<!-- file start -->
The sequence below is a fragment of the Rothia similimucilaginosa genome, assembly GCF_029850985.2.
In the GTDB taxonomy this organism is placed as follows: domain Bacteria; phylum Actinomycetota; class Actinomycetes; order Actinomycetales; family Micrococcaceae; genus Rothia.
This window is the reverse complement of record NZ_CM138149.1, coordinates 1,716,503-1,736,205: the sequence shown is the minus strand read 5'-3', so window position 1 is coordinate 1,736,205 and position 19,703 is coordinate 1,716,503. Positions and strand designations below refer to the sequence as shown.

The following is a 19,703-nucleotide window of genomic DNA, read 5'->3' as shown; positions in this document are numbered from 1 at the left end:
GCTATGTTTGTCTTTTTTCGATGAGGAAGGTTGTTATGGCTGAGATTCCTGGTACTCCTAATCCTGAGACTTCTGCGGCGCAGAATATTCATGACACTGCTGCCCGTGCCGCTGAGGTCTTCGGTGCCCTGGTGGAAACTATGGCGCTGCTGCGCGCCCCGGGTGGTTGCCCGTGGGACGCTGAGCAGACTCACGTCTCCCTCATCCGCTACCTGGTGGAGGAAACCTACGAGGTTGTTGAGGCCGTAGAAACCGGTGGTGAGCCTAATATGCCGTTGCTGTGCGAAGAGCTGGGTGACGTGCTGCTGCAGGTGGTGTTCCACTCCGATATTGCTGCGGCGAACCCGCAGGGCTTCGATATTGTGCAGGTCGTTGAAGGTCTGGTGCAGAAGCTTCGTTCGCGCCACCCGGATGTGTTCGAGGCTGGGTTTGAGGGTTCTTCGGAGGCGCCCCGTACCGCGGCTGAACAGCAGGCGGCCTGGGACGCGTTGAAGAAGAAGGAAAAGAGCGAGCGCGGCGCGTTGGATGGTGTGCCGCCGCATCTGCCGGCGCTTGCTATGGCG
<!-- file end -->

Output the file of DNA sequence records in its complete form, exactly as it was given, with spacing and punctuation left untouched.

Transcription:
The sequence below is a fragment of the Rothia similimucilaginosa genome, assembly GCF_029850985.2.
In the GTDB taxonomy this organism is placed as follows: domain Bacteria; phylum Actinomycetota; class Actinomycetes; order Actinomycetales; family Micrococcaceae; genus Rothia.
This window is the reverse complement of record NZ_CM138149.1, coordinates 1,716,503-1,736,205: the sequence shown is the minus strand read 5'-3', so window position 1 is coordinate 1,736,205 and position 19,703 is coordinate 1,716,503. Positions and strand designations below refer to the sequence as shown.

The following is a 19,703-nucleotide window of genomic DNA, read 5'->3' as shown; positions in this document are numbered from 1 at the left end:
GCTATGTTTGTCTTTTTTCGATGAGGAAGGTTGTTATGGCTGAGATTCCTGGTACTCCTAATCCTGAGACTTCTGCGGCGCAGAATATTCATGACACTGCTGCCCGTGCCGCTGAGGTCTTCGGTGCCCTGGTGGAAACTATGGCGCTGCTGCGCGCCCCGGGTGGTTGCCCGTGGGACGCTGAGCAGACTCACGTCTCCCTCATCCGCTACCTGGTGGAGGAAACCTACGAGGTTGTTGAGGCCGTAGAAACCGGTGGTGAGCCTAATATGCCGTTGCTGTGCGAAGAGCTGGGTGACGTGCTGCTGCAGGTGGTGTTCCACTCCGATATTGCTGCGGCGAACCCGCAGGGCTTCGATATTGTGCAGGTCGTTGAAGGTCTGGTGCAGAAGCTTCGTTCGCGCCACCCGGATGTGTTCGAGGCTGGGTTTGAGGGTTCTTCGGAGGCGCCCCGTACCGCGGCTGAACAGCAGGCGGCCTGGGACGCGTTGAAGAAGAAGGAAAAGAGCGAGCGCGGCGCGTTGGATGGTGTGCCGCCGCATCTGCCGGCGCTTGCTATGGCG